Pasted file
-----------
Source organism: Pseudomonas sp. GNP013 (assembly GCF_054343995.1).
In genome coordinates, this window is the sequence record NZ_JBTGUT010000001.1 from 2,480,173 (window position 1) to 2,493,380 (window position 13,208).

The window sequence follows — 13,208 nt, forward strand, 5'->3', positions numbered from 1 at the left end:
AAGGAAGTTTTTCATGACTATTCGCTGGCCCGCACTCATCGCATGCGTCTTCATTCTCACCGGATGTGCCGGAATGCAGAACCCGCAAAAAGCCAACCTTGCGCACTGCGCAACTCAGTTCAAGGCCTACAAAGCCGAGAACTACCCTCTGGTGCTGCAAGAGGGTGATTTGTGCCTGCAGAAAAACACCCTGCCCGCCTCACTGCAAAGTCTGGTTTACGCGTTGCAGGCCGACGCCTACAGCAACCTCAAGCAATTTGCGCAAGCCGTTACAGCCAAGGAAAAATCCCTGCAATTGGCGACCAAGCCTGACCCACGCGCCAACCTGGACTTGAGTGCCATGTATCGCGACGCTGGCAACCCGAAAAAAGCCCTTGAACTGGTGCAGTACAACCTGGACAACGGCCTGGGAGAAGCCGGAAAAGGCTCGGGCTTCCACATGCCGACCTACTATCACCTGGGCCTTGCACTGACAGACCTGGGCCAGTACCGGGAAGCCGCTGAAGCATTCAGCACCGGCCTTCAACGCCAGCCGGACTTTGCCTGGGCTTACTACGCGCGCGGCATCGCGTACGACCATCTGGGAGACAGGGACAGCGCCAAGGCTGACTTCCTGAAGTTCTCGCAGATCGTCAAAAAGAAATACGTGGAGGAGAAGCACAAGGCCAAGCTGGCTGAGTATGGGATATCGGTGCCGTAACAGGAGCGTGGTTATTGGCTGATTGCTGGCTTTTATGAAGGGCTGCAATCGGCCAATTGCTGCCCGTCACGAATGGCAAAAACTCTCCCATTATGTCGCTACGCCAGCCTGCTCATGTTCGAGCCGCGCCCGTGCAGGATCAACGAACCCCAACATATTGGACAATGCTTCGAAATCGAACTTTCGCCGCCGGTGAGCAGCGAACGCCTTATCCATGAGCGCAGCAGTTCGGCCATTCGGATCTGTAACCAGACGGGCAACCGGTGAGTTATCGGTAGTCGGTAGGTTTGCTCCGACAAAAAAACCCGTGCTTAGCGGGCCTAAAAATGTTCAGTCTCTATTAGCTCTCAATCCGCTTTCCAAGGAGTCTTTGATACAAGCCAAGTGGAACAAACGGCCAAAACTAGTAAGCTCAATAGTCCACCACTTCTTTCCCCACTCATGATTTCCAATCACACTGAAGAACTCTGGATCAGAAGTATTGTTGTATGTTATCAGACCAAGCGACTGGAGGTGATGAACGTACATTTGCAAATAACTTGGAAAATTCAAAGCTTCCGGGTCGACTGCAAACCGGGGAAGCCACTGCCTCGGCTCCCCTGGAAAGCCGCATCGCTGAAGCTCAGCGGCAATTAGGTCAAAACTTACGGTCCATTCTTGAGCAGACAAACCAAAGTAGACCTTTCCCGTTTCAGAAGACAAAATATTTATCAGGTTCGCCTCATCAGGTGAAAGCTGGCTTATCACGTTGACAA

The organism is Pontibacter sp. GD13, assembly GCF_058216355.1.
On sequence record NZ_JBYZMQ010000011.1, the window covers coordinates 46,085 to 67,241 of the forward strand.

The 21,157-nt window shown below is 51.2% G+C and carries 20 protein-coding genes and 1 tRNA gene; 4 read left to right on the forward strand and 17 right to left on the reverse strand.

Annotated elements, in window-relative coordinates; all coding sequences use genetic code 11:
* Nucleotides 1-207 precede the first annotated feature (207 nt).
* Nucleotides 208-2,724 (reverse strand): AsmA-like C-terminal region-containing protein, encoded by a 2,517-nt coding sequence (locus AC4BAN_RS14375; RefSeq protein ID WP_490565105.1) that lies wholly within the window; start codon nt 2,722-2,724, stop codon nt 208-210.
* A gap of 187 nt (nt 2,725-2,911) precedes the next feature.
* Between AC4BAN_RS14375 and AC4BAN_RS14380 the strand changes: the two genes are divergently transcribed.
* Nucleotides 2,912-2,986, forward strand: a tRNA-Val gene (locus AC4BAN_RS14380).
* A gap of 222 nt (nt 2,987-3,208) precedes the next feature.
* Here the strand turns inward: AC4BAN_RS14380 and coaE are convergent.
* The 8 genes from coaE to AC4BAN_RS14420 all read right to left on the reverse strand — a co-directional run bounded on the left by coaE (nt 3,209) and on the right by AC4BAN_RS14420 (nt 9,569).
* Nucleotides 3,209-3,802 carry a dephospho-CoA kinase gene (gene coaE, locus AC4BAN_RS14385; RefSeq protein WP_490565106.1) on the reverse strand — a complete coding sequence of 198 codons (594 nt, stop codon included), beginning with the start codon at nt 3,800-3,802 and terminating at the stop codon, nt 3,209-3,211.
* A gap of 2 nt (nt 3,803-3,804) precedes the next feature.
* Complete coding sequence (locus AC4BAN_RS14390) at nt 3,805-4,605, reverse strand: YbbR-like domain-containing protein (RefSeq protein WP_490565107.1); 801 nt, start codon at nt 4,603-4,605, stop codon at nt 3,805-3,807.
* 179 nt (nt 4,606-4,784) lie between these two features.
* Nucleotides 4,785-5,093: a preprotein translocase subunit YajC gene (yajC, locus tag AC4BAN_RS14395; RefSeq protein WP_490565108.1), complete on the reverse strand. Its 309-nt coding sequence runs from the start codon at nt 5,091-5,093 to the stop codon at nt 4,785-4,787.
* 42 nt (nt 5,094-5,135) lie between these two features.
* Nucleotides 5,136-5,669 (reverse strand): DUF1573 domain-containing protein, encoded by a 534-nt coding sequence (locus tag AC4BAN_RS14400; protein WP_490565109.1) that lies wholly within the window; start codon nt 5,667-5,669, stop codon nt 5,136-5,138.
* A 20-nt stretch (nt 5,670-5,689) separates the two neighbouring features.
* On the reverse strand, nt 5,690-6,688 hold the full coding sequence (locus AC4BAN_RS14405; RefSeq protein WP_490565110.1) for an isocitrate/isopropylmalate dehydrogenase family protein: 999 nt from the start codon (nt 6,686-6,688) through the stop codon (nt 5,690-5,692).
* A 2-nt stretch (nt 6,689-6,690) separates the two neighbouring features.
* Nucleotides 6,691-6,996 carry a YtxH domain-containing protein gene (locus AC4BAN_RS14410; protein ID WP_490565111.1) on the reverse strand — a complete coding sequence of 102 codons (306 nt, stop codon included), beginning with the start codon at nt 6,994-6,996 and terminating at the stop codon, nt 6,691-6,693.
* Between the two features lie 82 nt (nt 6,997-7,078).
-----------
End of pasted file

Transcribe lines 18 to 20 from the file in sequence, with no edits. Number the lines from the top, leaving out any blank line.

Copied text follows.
* A gap of 2 nt (nt 3,803-3,804) precedes the next feature.
* Complete coding sequence (locus AC4BAN_RS14390) at nt 3,805-4,605, reverse strand: YbbR-like domain-containing protein (RefSeq protein WP_490565107.1); 801 nt, start codon at nt 4,603-4,605, stop codon at nt 3,805-3,807.
* 179 nt (nt 4,606-4,784) lie between these two features.